Harper down, but not out
DIABETES has taken a limb, but not his big heart, sharp mind and unwavering commitment to serve his community and party.
David “Joey”?Harper, a key figure in the Barbados Labour Party as Chief Executive Officer and the Barbados Council for Disabled (BCD) as president, and one of near 20 000 diabetics in this country, is now an amputee after most of his left leg was removed after an operation on Monday, November 1.
Harper, 67, is far from down and out. He has acknowledged that his life has changed but he is taking it in stride and wants Barbadians to take diabetes seriously, stressing that it was their responsibility to eat properly, exercise and “stay away from soft drinks.”
“When one is accustomed of moving around almost non-stop and being involved in a lot of organisations that you play an active role in, it is obvious that the readjustment can be uncomfortable where now you are dependent on people for your basics, there will be some changes in your lifestyle.
“But I do not believe that it has had a major effect as far as my intellect is concerned, or my capcity to be able to work within in the community. What will happen in the next few months, I will have to make the changes from two feet to one prosthesis and one foot but in today’s world, prostheses have become so sophisticated that one will find it relatively easy to make the transition.”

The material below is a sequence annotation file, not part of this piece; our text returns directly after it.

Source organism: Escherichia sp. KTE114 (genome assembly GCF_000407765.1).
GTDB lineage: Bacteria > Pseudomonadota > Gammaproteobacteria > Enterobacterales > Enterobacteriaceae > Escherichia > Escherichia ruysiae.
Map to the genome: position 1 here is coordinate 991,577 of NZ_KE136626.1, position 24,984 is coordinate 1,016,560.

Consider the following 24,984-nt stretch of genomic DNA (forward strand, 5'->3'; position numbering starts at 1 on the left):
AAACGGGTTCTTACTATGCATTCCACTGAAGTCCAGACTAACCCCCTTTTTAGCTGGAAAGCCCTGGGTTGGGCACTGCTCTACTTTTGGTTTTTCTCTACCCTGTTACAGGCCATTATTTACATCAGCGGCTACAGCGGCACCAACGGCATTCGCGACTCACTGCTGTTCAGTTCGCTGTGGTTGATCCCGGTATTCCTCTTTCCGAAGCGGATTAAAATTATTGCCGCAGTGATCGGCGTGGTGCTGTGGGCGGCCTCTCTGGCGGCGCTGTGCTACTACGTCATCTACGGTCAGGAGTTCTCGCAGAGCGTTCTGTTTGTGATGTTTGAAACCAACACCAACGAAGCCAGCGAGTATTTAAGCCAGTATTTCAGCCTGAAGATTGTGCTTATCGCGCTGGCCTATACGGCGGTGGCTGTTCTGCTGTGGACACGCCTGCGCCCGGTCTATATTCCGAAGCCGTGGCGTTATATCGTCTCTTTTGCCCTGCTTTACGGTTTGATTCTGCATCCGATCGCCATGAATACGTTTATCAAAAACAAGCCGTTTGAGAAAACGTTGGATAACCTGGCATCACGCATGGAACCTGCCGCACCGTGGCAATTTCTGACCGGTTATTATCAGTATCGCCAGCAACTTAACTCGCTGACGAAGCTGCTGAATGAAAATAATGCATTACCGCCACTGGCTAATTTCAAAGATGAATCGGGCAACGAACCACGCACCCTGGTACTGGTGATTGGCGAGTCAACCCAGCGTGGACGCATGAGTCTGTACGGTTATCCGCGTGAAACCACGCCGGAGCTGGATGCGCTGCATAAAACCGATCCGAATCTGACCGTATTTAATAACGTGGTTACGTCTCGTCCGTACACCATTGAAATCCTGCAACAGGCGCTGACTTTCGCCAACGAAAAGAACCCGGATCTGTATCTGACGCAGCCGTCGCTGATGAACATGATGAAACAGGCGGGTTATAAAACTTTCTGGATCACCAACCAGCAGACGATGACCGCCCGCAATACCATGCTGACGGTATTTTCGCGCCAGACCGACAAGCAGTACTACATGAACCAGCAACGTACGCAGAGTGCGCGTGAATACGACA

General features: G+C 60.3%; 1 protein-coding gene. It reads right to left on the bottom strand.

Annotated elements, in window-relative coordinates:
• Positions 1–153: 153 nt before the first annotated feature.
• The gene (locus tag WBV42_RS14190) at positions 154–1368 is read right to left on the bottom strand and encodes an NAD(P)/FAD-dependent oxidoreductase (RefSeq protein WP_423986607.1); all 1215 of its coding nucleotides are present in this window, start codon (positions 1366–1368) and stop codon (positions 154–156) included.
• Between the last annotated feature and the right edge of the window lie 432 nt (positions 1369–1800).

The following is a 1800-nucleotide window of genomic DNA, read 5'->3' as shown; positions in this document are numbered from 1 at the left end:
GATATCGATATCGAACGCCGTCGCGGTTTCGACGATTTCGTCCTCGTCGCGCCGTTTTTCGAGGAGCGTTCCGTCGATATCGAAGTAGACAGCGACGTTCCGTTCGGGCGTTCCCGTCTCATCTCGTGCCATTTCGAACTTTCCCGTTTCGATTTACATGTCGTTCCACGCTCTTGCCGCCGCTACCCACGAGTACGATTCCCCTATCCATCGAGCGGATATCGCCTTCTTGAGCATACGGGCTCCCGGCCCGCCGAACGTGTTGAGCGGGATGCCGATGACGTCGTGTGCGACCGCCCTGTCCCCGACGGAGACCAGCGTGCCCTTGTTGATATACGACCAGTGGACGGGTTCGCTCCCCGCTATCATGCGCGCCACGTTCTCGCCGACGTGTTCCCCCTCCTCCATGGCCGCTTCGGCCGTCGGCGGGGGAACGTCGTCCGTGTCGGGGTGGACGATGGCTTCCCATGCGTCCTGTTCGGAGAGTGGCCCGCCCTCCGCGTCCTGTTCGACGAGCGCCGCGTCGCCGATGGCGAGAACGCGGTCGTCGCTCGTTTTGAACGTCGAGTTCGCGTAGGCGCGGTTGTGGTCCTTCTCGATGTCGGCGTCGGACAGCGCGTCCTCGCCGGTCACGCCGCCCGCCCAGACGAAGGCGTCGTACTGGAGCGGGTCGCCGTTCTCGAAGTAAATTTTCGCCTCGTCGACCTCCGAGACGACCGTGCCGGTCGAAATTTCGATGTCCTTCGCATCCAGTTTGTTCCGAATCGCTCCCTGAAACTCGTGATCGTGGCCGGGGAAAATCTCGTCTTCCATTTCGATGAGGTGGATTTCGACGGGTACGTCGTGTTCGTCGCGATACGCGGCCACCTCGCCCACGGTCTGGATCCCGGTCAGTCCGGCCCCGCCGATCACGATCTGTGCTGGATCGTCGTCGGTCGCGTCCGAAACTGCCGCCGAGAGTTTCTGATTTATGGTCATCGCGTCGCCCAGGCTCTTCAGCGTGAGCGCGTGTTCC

Harper said nothing will deter him from attending the Barbados Labour Party conference today and tomorrow at the Deighton Griffith School.
Harper, a diabetic for 14 years, said that his life turned around when a clothes iron fell on his foot and severed the tendon on his big toe.
“I?must say that physicians Winston Crookendale and Chris Warner, did everything in their power to save the foot. Diabetes is not an illness that one can predict, it does what it feels like, when it feels like and if it feels like. Warner and Crookendale were able to take me through the obvious transitions that would have come about as far as what to expect.
“It was not easy in the initial stages coming to grips with the fact that maybe you might lose the foot, because this is what is constantly being said to me. It was about two months ago; it looked as though the matter was solved, that I was going to save the foot, and then out of the clear blue, an interesting thing happened.
“I shook my foot and by shaking the foot, there was a fracture. In other words, the foot broke off completely from the top section … the ankle and the foot with the toe part, were now separate entities altogether which meant there had to be amputation,” he said.
Speaking from his home in Sharon, St. Thomas, Harper said he knows the feeling now the shoe is on the other foot.
The Family Planning Association executive said he did a series at the Warrens polyclinic and “it was interesting to note that alot of the things that I was talking to people about were now being transferred to me in the real sense.”